It was flagged as a "watershed" announcement in the development of quantum computing and it didn't disappoint. Google announced this week that in collaboration with NASA, it had proved its quantum computer, built by controversial Canadian company D-Wave, had solved a specific problem 100 million times faster than a conventional computer could. To put it another way, Google's quantum computer did in one second what it would take a conventional system 10,000 years to complete.
With everyone from IBM, Intel, Microsoft, Google, NASA and the CIA investigating the potential of quantum computing, it is set to revolutionize the way complex problems are solved, but, despite Google's significant milestone, the time when quantum computing will make a real difference to our lives is still a decade away.
Google's D-Wave 2X quantum computer sits inside NASA's Advanced Supercomputing facility in Silicon Valley, and Hartmut Neven, director of engineering at Google, announced the breakthrough Tuesday. He called the results of its research "intriguing and very encouraging," adding a lot more research had to be done before it can be turned into a "practical technology."
The idea of a quantum computer has been around for some time with the original concept rooted as far back as the 1960s. While progress toward the practical implementation of this technology has been moving along at a steady pace, it is still not at a point where quantum computers are a reality.
The science behind quantum computers is complex. In short, such a system sees the traditional bits used in digital communications replaced with quantum bits, or qubits. Qubits exist in a state of superposition, meaning they can be in both on/off states at once, rather than restricted to either binary state as traditional bits function — which means calculations can be performed much faster.
To date D-Wave, based in Burnaby, British Columbia, and the best known manufacturer of quantum computers, has been dogged by controversy. For the last eight years scientists and researchers have consistently said the company's chips did not show any quantum speedup.
The results shown Tuesday, which are yet to be peer reviewed, will be a major boost for D-Wave. The company announced a significant breakthrough in August with the 2X machine, featuring the world's most powerful quantum computer processor with 1,097 qubits, more than double the size of the previous largest processor. In addition to Google, D-Wave has sold quantum computers to Los Alamos National Laboratory and Lockheed Martin, which is being used by the University of Southern California.
The headline grabbing figure of 100 million times speed-up will likely catch a lot of people's attention, but it has to be remembered this milestone was solving a very specific problem in laboratory conditions, as Richard Murray, a specialist in the field of quantum technology at Innovate U.K., the U.K. government’s innovation agency, told International Business Times. "The problem that this computer was solving was very specialist. This is not a quantum computer solving a real life problem."
And real life applications could still be some time from becoming a reality. Best estimates suggest we will be waiting at lease five more years before we will see a practical implementation of quantum computers, and it could be 10 years before they become really useful. "In a not-too-distant future we will actually see a point where quantum computers are really changing our lives, solving problems which normal computers can't possibly imagine," Murray says.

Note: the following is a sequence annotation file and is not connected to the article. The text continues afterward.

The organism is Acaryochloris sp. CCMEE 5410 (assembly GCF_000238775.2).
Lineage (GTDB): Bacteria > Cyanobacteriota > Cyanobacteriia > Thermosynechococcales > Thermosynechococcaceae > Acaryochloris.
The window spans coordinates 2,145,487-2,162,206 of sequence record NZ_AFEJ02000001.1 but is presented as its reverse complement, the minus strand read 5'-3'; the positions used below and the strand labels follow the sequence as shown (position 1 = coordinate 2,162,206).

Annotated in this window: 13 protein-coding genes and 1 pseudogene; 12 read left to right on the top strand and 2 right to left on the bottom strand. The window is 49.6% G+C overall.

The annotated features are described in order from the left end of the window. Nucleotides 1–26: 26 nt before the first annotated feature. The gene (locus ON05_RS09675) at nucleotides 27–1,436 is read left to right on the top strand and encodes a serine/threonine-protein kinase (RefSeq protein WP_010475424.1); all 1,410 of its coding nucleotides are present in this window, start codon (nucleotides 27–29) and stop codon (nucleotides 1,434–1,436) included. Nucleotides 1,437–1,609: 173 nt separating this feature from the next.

There is no shortage of interest in developing the technology behind quantum computing. While Google is investing some money in its collaboration with NASA, it announced in September it was setting up an entirely separate operation under the stewardship of John Martinis, a professor at the University of California, who will help engineer Google's own quantum computing chips. Google has not said for what it will use any potential quantum computers, but one area where the power of quantum technology could be used is in cloud computing.
Indeed last year D-Wave's CEO Vern Brownwell said this was his company's intention: "We intend to offer this as a cloud service that people can use without having to purchase a large D-Wave machine and install it in their data center, or have it hosted at our data center."
Quantum computing is very good for very large problems with lots of parameters, which makes it very good at optimization problems. One such problem is known as the traveling salesman algorithm which states:
Given a list of cities and the distances between each pair of cities, what is the shortest possible route that visits each city exactly once and returns to the origin city?
Real World Application
While it sounds like a relatively straightforward problem, it is difficult for conventional computer chips to solve and despite it being used in all navigation devices, it doesn't work as well as it can, but a quantum computer would be able to get to the solution an order of magnitude faster.
This may seem like a trivial problem to be solving using a quantum computer, but if it is applied to the airline and haulage industries, the savings for companies utilizing it could run into millions of dollars a year as well as huge efficiencies in the amount of time taken to deliver passengers and/or goods.
Another application being considered is in the defense area, where the logistics of moving huge numbers of troops, weapons, vehicles and supplies effectively could be crucial to victory. To that end a number of defense contractors in the U.K. are working with researchers in universities as part of the National Quantum Technologies Program a 270 million pound (nearly $410 million) government-backed fund to help bring quantum technology out of the lab and into the real world.